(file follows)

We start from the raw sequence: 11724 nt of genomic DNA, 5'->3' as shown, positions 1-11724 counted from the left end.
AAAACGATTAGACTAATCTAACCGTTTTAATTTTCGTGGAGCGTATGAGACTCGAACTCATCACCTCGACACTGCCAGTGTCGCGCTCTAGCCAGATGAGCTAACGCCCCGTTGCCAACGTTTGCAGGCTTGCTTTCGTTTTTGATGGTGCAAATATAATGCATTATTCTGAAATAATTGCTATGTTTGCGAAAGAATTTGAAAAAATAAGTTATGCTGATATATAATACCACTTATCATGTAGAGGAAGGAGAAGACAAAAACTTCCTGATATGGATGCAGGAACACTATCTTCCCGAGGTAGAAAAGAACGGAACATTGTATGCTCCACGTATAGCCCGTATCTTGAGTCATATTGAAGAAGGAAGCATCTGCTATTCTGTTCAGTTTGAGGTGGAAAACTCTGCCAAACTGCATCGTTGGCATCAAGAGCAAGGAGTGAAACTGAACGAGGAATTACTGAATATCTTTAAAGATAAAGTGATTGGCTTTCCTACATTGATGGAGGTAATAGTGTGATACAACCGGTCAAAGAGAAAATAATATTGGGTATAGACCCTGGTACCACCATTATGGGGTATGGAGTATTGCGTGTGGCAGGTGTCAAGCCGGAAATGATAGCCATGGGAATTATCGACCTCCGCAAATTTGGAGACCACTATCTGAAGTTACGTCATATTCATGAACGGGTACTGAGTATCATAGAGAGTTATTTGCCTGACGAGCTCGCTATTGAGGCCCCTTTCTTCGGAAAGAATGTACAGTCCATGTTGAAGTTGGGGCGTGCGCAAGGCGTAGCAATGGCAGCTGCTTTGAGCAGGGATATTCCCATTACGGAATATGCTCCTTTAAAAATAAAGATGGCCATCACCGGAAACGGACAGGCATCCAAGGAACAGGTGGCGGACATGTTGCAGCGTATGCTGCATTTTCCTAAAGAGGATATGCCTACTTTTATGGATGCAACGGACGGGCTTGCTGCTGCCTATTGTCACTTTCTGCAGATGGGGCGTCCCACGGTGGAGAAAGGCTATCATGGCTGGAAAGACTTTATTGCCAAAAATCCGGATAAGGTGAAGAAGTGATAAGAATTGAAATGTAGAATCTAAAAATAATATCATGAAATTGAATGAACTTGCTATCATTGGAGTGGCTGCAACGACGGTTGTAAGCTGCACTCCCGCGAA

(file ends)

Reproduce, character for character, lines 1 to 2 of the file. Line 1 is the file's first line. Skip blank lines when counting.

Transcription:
We start from the raw sequence: 11724 nt of genomic DNA, 5'->3' as shown, positions 1-11724 counted from the left end.
AAAACGATTAGACTAATCTAACCGTTTTAATTTTCGTGGAGCGTATGAGACTCGAACTCATCACCTCGACACTGCCAGTGTCGCGCTCTAGCCAGATGAGCTAACGCCCCGTTGCCAACGTTTGCAGGCTTGCTTTCGTTTTTGATGGTGCAAATATAATGCATTATTCTGAAATAATTGCTATGTTTGCGAAAGAATTTGAAAAAATAAGTTATGCTGATATATAATACCACTTATCATGTAGAGGAAGGAGAAGACAAAAACTTCCTGATATGGATGCAGGAACACTATCTTCCCGAGGTAGAAAAGAACGGAACATTGTATGCTCCACGTATAGCCCGTATCTTGAGTCATATTGAAGAAGGAAGCATCTGCTATTCTGTTCAGTTTGAGGTGGAAAACTCTGCCAAACTGCATCGTTGGCATCAAGAGCAAGGAGTGAAACTGAACGAGGAATTACTGAATATCTTTAAAGATAAAGTGATTGGCTTTCCTACATTGATGGAGGTAATAGTGTGATACAACCGGTCAAAGAGAAAATAATATTGGGTATAGACCCTGGTACCACCATTATGGGGTATGGAGTATTGCGTGTGGCAGGTGTCAAGCCGGAAATGATAGCCATGGGAATTATCGACCTCCGCAAATTTGGAGACCACTATCTGAAGTTACGTCATATTCATGAACGGGTACTGAGTATCATAGAGAGTTATTTGCCTGACGAGCTCGCTATTGAGGCCCCTTTCTTCGGAAAGAATGTACAGTCCATGTTGAAGTTGGGGCGTGCGCAAGGCGTAGCAATGGCAGCTGCTTTGAGCAGGGATATTCCCATTACGGAATATGCTCCTTTAAAAATAAAGATGGCCATCACCGGAAACGGACAGGCATCCAAGGAACAGGTGGCGGACATGTTGCAGCGTATGCTGCATTTTCCTAAAGAGGATATGCCTACTTTTATGGATGCAACGGACGGGCTTGCTGCTGCCTATTGTCACTTTCTGCAGATGGGGCGTCCCACGGTGGAGAAAGGCTATCATGGCTGGAAAGACTTTATTGCCAAAAATCCGGATAAGGTGAAGAAGTGATAAGAATTGAAATGTAGAATCTAAAAATAATATCATGAAATTGAATGAACTTGCTATCATTGGAGTGGCTGCAACGACGGTTGTAAGCTGCACTCCCGCGAA